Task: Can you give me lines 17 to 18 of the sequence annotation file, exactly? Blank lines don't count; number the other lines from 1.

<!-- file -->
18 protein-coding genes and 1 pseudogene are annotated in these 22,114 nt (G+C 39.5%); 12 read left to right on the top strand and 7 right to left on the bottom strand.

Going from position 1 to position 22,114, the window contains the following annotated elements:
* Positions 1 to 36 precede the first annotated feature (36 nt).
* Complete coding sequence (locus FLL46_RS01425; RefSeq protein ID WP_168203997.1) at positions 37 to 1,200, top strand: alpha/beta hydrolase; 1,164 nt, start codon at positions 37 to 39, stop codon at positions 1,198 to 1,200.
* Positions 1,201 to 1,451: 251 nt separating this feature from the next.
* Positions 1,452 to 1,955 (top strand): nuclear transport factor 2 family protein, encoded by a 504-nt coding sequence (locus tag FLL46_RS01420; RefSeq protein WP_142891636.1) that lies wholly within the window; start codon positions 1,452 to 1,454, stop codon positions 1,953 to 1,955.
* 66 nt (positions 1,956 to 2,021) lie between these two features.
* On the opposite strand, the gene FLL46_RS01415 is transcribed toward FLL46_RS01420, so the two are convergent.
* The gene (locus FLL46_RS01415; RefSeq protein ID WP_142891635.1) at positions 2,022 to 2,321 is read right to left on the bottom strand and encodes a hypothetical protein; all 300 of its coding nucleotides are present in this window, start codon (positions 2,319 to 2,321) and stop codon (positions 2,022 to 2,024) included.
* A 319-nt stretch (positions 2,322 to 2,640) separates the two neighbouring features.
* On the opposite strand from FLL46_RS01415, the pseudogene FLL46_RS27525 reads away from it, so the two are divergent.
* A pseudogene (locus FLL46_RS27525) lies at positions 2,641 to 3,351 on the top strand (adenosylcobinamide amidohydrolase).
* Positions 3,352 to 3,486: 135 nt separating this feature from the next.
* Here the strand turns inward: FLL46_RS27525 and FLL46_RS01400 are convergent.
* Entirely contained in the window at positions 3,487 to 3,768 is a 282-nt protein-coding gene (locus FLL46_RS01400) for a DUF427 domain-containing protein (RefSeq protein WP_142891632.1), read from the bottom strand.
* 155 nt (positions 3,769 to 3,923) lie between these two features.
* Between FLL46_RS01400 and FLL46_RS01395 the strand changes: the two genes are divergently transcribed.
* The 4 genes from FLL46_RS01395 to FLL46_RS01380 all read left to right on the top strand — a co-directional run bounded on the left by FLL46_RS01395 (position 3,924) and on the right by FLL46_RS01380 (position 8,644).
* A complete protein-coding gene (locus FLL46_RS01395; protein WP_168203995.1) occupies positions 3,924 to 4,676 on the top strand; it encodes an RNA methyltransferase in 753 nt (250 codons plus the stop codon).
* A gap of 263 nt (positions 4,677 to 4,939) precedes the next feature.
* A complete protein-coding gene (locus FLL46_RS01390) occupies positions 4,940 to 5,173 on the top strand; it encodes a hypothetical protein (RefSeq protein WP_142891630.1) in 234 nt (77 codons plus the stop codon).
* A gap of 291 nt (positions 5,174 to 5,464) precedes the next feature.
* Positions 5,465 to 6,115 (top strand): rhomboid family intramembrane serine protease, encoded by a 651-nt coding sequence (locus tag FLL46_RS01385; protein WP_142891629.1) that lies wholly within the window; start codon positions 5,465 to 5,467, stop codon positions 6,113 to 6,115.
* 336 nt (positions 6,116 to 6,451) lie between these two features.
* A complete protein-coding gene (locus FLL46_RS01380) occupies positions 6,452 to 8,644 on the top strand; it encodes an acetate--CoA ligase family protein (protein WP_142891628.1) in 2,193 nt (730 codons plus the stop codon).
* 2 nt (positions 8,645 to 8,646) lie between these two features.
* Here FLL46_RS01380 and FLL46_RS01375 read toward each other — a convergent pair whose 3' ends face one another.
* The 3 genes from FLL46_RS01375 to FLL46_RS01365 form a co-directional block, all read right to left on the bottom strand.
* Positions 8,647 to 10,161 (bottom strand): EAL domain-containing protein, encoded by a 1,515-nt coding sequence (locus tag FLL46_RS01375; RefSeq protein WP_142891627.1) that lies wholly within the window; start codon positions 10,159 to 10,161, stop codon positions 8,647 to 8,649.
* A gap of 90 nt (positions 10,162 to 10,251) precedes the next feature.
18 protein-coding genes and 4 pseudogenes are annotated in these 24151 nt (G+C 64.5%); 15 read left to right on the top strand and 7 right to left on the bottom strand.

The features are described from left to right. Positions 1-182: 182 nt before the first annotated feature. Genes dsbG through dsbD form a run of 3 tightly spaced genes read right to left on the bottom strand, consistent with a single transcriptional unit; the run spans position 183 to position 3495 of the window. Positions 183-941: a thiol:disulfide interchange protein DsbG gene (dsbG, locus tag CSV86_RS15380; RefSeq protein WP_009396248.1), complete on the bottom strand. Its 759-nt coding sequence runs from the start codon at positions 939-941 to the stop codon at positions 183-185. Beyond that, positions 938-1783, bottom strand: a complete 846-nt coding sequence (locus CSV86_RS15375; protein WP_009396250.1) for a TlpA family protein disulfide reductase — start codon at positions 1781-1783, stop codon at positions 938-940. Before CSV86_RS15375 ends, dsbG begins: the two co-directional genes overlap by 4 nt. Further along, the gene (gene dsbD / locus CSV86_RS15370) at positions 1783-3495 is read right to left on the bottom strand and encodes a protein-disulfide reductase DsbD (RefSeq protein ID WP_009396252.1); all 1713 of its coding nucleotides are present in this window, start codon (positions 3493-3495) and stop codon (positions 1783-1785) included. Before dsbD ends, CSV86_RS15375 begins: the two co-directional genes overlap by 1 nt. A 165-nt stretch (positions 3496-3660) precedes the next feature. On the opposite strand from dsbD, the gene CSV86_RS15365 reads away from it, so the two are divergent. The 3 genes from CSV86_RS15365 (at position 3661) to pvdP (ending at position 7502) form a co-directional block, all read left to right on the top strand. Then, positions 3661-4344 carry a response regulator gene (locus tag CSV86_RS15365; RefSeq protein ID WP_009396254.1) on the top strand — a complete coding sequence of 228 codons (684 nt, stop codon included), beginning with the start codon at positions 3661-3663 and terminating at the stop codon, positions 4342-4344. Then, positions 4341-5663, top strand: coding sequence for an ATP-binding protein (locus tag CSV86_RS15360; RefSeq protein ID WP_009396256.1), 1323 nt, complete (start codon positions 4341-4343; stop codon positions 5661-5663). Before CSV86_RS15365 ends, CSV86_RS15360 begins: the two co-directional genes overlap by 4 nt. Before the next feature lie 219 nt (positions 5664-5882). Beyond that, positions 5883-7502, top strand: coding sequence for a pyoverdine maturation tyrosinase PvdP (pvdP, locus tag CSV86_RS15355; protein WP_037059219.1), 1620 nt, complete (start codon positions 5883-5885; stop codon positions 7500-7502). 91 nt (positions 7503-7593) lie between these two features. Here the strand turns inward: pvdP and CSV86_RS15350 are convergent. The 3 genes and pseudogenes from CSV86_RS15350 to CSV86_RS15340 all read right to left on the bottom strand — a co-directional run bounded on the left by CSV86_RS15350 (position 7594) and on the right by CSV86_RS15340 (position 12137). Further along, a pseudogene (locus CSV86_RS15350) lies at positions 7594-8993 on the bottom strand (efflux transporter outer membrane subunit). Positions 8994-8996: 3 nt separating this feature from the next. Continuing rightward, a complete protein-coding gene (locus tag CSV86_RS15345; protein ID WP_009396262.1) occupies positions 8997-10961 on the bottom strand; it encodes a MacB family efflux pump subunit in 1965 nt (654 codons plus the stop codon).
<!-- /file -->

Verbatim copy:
* Between FLL46_RS01400 and FLL46_RS01395 the strand changes: the two genes are divergently transcribed.
* The 4 genes from FLL46_RS01395 to FLL46_RS01380 all read left to right on the top strand — a co-directional run bounded on the left by FLL46_RS01395 (position 3,924) and on the right by FLL46_RS01380 (position 8,644).